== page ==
Rusell seems very quick to tell us all why Krakatoa should not have won the award. Despite all his bluster he never once mentions what he thinks is the best “roller coaster” of the year…
I think the average park-goer will disagree that Volcano Bay is the best new park. Check out the park’s dismal reviews on TripAdvisor and Yelp (2-1/2 stars each).
Well done ‘Flight of Passage’! This remarkable attraction is a sign of the even greater innovations planned at all six of Walt Disney World’s theme parks.
I’d like to turn back the hands of time and imagine a day before the Internet was created. Let’s imagine that Theme Park Insider existed, but as a paper newsletter that got mailed out once a month.
The date – July 4th weekend, 1959. The annual Theme Park Insider awards have just been announced. Winner of “Best Roller Coaster of the year” is given to a brand new contraption at Disney’s folly out in Anaheim. It’s called The Matterhorn and it’s described as a “Roller Coaster type ride” but it’s not made from flat rails and it isn’t built on a wooden superstructure. Multiple short two car trains run on the track simultaneously. It’s just weird! Many think this blasphemous piece of engineering can not be considered a Roller Coaster as it runs on tubular steel track.
Some fans revolt considering it heresy to open up the idea that what has always been considered a roller coaster won’t always be what will always define that ride type. Others appreciate how a new system and method has broken old stereotypes and applaud a new way.
What is this world coming to?
I can’t wait to ride the Krakatua Aqua coaster. I don’t know how many readers have had the pleasure of riding a true water coaster but it’s a theme park enthusiast must. In 2015 my wife and I made the journey to Indiana to visit Holiday World. While I was geared up for the new Thunderbird, the voyage, the legend, and the raven, I left the park with two different favorites. They were both water coasters, wildebeest and mammoth. I reported my feelings in a short discussion in which some thought might be overstating the fun and excitement compared to the “real” coasters. However, these results prove the water coasters can compete with what we generally call roller coasters. Also, I believe they are game changers for water parks and I’m very glad to see them popping up over the country. River Rush (Dollywood), Krakatua, and Thunder Rapids(SF Fiesta) are on my list. Thanks to all the site contributors, it’s enjoyable to have discussion with you all with similar interests.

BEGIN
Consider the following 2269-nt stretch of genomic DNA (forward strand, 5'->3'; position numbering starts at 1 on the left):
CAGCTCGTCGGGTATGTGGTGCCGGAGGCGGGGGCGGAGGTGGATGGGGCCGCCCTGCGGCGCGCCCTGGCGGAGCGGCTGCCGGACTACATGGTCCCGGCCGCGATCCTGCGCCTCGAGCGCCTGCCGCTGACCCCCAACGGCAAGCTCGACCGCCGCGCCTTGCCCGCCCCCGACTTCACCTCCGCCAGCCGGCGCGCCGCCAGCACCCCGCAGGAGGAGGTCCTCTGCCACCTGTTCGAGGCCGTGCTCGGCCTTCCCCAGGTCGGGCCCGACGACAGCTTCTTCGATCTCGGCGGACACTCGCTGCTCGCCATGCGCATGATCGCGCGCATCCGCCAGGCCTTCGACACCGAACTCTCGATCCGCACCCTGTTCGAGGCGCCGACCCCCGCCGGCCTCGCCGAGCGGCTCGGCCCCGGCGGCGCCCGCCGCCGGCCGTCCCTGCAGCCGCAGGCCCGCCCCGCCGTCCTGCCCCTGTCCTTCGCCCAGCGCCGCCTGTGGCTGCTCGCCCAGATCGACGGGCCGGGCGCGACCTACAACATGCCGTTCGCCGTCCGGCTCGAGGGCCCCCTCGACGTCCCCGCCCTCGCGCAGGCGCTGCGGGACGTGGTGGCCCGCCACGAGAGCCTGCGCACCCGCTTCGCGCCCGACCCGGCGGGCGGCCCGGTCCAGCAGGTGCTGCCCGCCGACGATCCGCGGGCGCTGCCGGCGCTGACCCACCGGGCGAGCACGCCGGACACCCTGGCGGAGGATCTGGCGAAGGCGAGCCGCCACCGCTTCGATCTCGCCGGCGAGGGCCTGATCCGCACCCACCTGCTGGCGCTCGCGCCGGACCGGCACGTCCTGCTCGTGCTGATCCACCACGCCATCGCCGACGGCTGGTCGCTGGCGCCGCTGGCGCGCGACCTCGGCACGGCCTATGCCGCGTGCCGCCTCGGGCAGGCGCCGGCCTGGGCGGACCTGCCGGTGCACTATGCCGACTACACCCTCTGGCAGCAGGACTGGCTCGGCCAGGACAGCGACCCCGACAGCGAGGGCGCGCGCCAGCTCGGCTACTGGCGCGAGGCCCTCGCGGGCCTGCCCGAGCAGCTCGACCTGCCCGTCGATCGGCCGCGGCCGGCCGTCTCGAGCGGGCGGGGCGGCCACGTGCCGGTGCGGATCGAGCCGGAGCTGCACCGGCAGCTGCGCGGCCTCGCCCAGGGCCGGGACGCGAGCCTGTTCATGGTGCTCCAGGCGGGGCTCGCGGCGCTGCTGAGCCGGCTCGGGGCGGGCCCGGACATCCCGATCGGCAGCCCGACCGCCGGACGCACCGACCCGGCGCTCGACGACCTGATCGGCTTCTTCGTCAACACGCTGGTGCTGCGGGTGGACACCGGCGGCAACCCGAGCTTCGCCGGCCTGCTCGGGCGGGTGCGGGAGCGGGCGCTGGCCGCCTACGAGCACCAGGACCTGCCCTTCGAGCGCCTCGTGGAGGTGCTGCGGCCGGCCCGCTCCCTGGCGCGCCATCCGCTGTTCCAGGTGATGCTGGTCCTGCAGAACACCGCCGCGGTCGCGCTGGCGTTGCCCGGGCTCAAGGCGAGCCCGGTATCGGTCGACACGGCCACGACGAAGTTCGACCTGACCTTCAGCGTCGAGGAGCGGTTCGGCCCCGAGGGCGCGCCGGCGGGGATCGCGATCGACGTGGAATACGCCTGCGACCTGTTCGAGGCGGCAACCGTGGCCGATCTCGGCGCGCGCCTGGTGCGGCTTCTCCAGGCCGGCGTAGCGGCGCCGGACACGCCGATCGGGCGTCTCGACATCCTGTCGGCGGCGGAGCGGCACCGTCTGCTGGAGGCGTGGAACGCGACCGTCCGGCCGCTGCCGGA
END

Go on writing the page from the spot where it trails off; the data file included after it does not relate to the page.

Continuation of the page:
Roller Coaster: A type of amusement ride attraction that utilizes a form of elevated railroad track designed with tight turns, steep slopes, and sometimes inversions.
Sorry, but regardless of how the awards choose to classify the attraction, I will never consider the Krakatau Aqua Coaster to be a roller coaster. I also doubt a majority of the general public would consider it to be one. To me, it has more in common with a log flume than a roller coaster, and I’d truthfully consider Splash Mountain or Dudley Do-Right closer to a legitimate roller coaster than Krakatau. I have no problem with including the attraction in the awards and even being included in the same category as roller coasters, but in that case the category needs to be reclassified as “gravity powered attraction” and include all eligible rides of that type rather than just strictly roller coaster.
I also submit that if Volcano Bay qualifies for the awards, then all waterparks listed on the TEA/AECOM attendance report should be included in future awards and should be eligible for rankings on this site. It is perfectly fair to include Volcano Bay, but only if similar parks around the country/world are eligible. Blizzard Beach, Typhoon Lagoon, and Aquatica are all worthy of inclusion, as are the Schlitterbahn parks of Texas (or at least the original in New Braunfels). Most major water parks have at least as much theming as the typical Six Flags park, so if the latter qualifies the former should too.
Perhaps I’m totally wrong here, but it seems people are arguing against Volcano Bay, as if the category is Best Water Park.